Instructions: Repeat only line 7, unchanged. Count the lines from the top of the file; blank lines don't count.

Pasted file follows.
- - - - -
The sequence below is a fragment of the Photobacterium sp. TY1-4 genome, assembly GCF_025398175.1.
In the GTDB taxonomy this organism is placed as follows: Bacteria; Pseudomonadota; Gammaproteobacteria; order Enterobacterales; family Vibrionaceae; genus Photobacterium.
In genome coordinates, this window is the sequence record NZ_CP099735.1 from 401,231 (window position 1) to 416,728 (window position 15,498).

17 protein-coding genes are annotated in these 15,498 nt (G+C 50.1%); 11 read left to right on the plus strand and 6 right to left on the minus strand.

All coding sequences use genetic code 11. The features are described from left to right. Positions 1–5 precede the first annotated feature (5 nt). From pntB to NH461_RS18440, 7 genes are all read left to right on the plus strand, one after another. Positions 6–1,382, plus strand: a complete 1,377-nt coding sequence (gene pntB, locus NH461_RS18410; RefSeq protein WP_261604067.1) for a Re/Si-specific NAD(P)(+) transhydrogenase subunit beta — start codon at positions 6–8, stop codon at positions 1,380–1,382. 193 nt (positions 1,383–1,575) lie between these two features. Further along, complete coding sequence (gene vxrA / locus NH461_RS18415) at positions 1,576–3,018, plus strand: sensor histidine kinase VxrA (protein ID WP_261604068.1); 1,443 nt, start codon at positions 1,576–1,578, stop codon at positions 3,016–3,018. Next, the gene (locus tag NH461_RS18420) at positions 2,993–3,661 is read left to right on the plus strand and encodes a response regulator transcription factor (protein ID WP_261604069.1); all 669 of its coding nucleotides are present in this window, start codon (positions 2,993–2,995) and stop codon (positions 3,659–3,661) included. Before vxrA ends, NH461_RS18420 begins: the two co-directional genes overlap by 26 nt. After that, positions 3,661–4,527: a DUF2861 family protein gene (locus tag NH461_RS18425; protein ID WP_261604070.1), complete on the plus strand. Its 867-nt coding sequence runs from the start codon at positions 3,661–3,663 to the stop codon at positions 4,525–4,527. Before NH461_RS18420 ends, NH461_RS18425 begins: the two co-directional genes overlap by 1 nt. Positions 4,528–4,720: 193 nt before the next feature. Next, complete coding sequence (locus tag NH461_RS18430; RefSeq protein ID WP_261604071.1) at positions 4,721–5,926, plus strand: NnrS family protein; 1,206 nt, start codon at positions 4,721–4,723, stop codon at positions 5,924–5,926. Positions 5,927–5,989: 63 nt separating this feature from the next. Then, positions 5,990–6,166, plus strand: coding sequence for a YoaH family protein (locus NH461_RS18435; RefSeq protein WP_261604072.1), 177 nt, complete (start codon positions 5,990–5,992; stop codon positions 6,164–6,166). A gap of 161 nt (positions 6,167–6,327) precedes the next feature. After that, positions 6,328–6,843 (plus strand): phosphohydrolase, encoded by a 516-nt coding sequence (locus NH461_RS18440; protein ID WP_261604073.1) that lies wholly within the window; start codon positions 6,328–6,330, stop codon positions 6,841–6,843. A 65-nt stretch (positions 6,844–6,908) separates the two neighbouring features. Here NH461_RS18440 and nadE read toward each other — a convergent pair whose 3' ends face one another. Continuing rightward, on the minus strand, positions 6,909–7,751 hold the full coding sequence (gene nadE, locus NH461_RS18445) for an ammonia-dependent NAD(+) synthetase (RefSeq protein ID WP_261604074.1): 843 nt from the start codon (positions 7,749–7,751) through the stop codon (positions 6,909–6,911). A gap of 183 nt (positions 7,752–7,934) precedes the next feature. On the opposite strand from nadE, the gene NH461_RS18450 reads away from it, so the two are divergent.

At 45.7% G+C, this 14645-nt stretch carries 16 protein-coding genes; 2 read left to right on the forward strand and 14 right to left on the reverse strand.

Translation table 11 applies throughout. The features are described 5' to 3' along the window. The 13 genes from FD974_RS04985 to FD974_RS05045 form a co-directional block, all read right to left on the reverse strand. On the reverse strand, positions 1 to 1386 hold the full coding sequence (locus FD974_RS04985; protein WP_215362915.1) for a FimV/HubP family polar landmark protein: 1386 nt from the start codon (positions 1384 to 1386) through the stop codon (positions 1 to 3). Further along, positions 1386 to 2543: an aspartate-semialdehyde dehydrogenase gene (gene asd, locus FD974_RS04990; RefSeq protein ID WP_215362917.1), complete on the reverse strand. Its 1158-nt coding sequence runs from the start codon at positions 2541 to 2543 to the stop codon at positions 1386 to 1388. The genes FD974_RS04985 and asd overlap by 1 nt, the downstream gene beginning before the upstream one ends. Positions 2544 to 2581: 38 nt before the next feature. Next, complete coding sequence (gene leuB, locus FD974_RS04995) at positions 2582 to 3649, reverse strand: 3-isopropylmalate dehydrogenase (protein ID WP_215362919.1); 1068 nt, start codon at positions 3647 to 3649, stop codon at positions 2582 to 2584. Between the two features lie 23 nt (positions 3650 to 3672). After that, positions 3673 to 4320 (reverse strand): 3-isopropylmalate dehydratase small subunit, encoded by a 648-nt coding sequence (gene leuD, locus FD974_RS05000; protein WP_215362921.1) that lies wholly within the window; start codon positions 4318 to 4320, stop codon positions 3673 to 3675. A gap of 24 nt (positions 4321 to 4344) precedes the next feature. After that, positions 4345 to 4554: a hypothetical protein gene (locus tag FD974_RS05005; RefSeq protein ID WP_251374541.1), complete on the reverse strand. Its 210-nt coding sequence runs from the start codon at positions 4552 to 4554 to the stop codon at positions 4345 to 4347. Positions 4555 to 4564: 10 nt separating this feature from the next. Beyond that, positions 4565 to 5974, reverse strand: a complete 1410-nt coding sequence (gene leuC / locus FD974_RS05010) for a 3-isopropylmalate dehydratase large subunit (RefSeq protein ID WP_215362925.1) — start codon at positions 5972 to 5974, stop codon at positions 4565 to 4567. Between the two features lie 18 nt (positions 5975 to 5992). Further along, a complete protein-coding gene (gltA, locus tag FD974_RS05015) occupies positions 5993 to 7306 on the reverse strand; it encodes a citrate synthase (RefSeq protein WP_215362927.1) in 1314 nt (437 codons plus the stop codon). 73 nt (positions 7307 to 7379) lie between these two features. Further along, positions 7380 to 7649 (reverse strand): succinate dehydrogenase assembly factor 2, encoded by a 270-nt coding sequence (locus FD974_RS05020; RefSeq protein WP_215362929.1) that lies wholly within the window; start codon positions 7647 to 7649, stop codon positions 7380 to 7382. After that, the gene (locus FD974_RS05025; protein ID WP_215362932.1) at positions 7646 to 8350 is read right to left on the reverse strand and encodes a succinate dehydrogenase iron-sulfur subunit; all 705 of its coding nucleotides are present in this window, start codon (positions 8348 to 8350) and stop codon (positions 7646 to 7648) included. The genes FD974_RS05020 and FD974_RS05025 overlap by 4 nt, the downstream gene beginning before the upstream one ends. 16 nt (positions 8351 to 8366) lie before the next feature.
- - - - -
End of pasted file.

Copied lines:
Translation table 11 applies throughout. The features are described 5' to 3' along the window. The 13 genes from FD974_RS04985 to FD974_RS05045 form a co-directional block, all read right to left on the reverse strand. On the reverse strand, positions 1 to 1386 hold the full coding sequence (locus FD974_RS04985; protein WP_215362915.1) for a FimV/HubP family polar landmark protein: 1386 nt from the start codon (positions 1384 to 1386) through the stop codon (positions 1 to 3). Further along, positions 1386 to 2543: an aspartate-semialdehyde dehydrogenase gene (gene asd, locus FD974_RS04990; RefSeq protein ID WP_215362917.1), complete on the reverse strand. Its 1158-nt coding sequence runs from the start codon at positions 2541 to 2543 to the stop codon at positions 1386 to 1388. The genes FD974_RS04985 and asd overlap by 1 nt, the downstream gene beginning before the upstream one ends. Positions 2544 to 2581: 38 nt before the next feature. Next, complete coding sequence (gene leuB, locus FD974_RS04995) at positions 2582 to 3649, reverse strand: 3-isopropylmalate dehydrogenase (protein ID WP_215362919.1); 1068 nt, start codon at positions 3647 to 3649, stop codon at positions 2582 to 2584. Between the two features lie 23 nt (positions 3650 to 3672). After that, positions 3673 to 4320 (reverse strand): 3-isopropylmalate dehydratase small subunit, encoded by a 648-nt coding sequence (gene leuD, locus FD974_RS05000; protein WP_215362921.1) that lies wholly within the window; start codon positions 4318 to 4320, stop codon positions 3673 to 3675. A gap of 24 nt (positions 4321 to 4344) precedes the next feature. After that, positions 4345 to 4554: a hypothetical protein gene (locus tag FD974_RS05005; RefSeq protein ID WP_251374541.1), complete on the reverse strand. Its 210-nt coding sequence runs from the start codon at positions 4552 to 4554 to the stop codon at positions 4345 to 4347. Positions 4555 to 4564: 10 nt separating this feature from the next. Beyond that, positions 4565 to 5974, reverse strand: a complete 1410-nt coding sequence (gene leuC / locus FD974_RS05010) for a 3-isopropylmalate dehydratase large subunit (RefSeq protein ID WP_215362925.1) — start codon at positions 5972 to 5974, stop codon at positions 4565 to 4567. Between the two features lie 18 nt (positions 5975 to 5992). Further along, a complete protein-coding gene (gltA, locus tag FD974_RS05015) occupies positions 5993 to 7306 on the reverse strand; it encodes a citrate synthase (RefSeq protein WP_215362927.1) in 1314 nt (437 codons plus the stop codon). 73 nt (positions 7307 to 7379) lie between these two features. Further along, positions 7380 to 7649 (reverse strand): succinate dehydrogenase assembly factor 2, encoded by a 270-nt coding sequence (locus FD974_RS05020; RefSeq protein WP_215362929.1) that lies wholly within the window; start codon positions 7647 to 7649, stop codon positions 7380 to 7382. After that, the gene (locus FD974_RS05025; protein ID WP_215362932.1) at positions 7646 to 8350 is read right to left on the reverse strand and encodes a succinate dehydrogenase iron-sulfur subunit; all 705 of its coding nucleotides are present in this window, start codon (positions 8348 to 8350) and stop codon (positions 7646 to 7648) included. The genes FD974_RS05020 and FD974_RS05025 overlap by 4 nt, the downstream gene beginning before the upstream one ends. 16 nt (positions 8351 to 8366) lie before the next feature.